Disney’s “Moana” is fresh and fun

Megan Solomon, Staff Writer

Prior to the production of “Moana,” it was rare for me as a young person of Polynesian descent to be able to find any movies that featured my culture, and even rarer to find one that handles it with as much respect. “Moana” takes the tried and true Disney “princess” model and still manages to make it fresh and engaging.

Moana (newcomer Auli’i Cravalho) is the Chief’s daughter – not a princess, she emphasizes – on an island called Motunui. From a young age she is conflicted by her responsibilities to her community and her desire to explore and sail the ocean she is named after. When a mysterious plague falls upon Motunui’s food supply, drying crops and driving away fish, Moana is tasked with tracking down the tattooed demigod Maui (Dwayne Johnson) and reversing the problems he caused generations before to save her home.

Almost every character in “Moana” is multi-faceted. Moana herself is able to overcome her insecurities and doubts without the help of a romantic plotline, and is never a damsel in distress to be saved by Maui. Maui is also more than the boasting, confident front he puts out from his first appearance. The appearance of the characters is also a welcome diversion from some Disney movies, like Frozen, which was criticized for having waiflike main characters that looked nearly identical. The body types of the characters in “Moana” authentically resemble people that I know or have met.

“Moana” has every element that viewers come to expect from Disney animated films. The plotline is filled with adventure, the animation is beautiful and the soundtrack from Lin-Manuel Miranda of “Hamilton” fame is catchy enough that you’ll still be singing “We Know the Way” on the subway ride home. The amount of detail the animation is able to portray with every shot is astounding – seeing this film on a big screen, a viewer can even see the slight texture of characters’ tattoos on their skin. The heartwarming moments are genuine, and paced well with comic relief so the viewer never dwells on negativity. At times the comic relief can feel banal, but there were few times that my screening, full of adults, did not laugh with genuine enthusiasm after wiping away their tears.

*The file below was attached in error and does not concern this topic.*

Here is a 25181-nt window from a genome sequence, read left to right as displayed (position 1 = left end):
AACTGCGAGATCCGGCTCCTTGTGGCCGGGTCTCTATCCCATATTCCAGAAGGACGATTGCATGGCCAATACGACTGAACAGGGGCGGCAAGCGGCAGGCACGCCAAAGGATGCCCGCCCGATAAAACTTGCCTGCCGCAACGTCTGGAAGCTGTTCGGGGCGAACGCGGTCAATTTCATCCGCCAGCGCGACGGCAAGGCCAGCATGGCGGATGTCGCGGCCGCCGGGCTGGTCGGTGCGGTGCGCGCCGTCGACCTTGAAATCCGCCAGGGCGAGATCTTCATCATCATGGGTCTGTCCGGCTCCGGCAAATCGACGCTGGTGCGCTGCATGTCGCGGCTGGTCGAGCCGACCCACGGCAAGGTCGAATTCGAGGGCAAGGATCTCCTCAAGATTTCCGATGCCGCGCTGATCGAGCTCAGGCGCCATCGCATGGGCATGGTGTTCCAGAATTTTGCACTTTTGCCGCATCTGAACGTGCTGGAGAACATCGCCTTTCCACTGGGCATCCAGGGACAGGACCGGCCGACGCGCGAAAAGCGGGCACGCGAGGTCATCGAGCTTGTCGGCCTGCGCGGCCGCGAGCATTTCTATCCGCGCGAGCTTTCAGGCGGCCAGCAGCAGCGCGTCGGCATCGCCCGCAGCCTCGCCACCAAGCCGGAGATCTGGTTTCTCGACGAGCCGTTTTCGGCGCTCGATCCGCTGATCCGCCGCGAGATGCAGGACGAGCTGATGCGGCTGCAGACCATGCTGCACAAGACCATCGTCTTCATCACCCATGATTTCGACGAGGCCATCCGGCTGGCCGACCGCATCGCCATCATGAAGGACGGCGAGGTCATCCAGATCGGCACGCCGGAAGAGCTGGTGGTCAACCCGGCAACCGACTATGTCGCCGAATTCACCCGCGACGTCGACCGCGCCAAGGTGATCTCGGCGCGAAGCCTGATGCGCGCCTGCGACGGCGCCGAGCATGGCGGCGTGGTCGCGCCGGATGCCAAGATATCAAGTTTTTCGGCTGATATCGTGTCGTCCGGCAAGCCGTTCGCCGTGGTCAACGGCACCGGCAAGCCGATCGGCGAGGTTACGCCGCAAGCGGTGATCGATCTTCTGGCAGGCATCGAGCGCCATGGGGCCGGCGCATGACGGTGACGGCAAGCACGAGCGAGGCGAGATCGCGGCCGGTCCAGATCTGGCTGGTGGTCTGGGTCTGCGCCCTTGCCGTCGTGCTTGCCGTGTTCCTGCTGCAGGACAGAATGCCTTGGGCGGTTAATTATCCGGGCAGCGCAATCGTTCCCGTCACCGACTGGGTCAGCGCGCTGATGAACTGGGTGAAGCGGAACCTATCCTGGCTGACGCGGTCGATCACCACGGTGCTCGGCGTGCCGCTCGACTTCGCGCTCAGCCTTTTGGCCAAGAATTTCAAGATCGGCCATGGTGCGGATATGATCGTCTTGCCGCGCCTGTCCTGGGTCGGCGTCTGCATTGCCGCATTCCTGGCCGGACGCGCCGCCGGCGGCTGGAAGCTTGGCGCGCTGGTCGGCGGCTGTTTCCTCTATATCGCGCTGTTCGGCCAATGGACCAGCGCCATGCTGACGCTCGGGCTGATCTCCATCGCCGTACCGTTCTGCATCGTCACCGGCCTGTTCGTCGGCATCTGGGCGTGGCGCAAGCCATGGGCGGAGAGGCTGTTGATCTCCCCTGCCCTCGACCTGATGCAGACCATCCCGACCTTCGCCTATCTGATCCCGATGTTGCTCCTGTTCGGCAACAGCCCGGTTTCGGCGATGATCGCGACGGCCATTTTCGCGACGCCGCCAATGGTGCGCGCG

Directors Ron Clements and John Musker, who also directed “The Little Mermaid,” “Aladdin” and “Hercules,” are experienced in using their films to tell stories that have backgrounds in storytelling and legend. In production, they made a point of researching Polynesian cultures heavily, and the original screenplay was written by Maori filmmaker Taika Waititi. “Moana” weaves together commonalities of Polynesian folklore and language like Hawaiian, Maori and Samoan. That being said, viewers definitely do not need to be well-versed in Polynesian cultures to enjoy the movie. Some people who are will have a little bit of extra background knowledge and may be familiar with the literal meanings of names or of parts of the songs, and some people will leave having learned something new.

“Moana” shows that movies can tell diverse, multi-faceted stories while still being widely appealing and genuine. 10-year-old me would be so proud of this movie, and so excited to be able to see someone so similar to myself and my family represented with strength and independence. 10-year-old me would look up to Moana. 20-year-old me does too.

Editor’s Note: In the print version of this article, the writer’s name was misspelled as Soloman instead of Solomon. The online version has been updated to fix this error.